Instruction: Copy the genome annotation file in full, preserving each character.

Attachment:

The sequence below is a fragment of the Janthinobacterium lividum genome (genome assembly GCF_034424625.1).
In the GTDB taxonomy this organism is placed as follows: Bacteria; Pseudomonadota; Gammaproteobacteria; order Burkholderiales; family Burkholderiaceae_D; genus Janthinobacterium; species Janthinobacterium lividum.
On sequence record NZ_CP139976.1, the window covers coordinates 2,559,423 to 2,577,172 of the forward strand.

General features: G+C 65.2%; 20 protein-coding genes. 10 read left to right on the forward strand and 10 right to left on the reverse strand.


The sequence below is a fragment of the Janthinobacterium lividum genome (genome assembly GCF_034424625.1).
In the GTDB taxonomy this organism is placed as follows: Bacteria; Pseudomonadota; Gammaproteobacteria; order Burkholderiales; family Burkholderiaceae_D; genus Janthinobacterium; species Janthinobacterium lividum.
On sequence record NZ_CP139976.1, the window covers coordinates 2,559,423 to 2,577,172 of the forward strand.

General features: G+C 65.2%; 20 protein-coding genes. 10 read left to right on the forward strand and 10 right to left on the reverse strand.